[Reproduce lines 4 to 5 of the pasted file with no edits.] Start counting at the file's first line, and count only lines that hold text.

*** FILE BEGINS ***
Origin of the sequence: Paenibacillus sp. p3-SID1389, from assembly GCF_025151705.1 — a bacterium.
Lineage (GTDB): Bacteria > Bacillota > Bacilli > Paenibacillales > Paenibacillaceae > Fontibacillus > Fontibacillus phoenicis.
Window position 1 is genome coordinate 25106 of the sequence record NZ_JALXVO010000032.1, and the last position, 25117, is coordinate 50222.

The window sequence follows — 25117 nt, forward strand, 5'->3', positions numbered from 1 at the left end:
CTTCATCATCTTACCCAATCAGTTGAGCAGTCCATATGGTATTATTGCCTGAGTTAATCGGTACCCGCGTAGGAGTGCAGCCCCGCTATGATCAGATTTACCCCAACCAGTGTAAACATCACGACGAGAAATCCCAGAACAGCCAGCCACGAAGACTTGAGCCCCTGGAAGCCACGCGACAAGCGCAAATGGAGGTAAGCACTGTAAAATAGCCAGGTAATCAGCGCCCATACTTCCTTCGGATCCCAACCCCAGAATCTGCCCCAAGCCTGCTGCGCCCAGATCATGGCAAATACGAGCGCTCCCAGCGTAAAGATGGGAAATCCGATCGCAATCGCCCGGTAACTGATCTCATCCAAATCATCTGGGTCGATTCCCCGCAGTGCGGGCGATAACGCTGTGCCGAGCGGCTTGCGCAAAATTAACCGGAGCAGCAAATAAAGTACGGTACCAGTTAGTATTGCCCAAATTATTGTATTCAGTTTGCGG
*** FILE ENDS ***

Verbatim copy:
The window sequence follows — 25117 nt, forward strand, 5'->3', positions numbered from 1 at the left end:
CTTCATCATCTTACCCAATCAGTTGAGCAGTCCATATGGTATTATTGCCTGAGTTAATCGGTACCCGCGTAGGAGTGCAGCCCCGCTATGATCAGATTTACCCCAACCAGTGTAAACATCACGACGAGAAATCCCAGAACAGCCAGCCACGAAGACTTGAGCCCCTGGAAGCCACGCGACAAGCGCAAATGGAGGTAAGCACTGTAAAATAGCCAGGTAATCAGCGCCCATACTTCCTTCGGATCCCAACCCCAGAATCTGCCCCAAGCCTGCTGCGCCCAGATCATGGCAAATACGAGCGCTCCCAGCGTAAAGATGGGAAATCCGATCGCAATCGCCCGGTAACTGATCTCATCCAAATCATCTGGGTCGATTCCCCGCAGTGCGGGCGATAACGCTGTGCCGAGCGGCTTGCGCAAAATTAACCGGAGCAGCAAATAAAGTACGGTACCAGTTAGTATTGCCCAAATTATTGTATTCAGTTTGCGG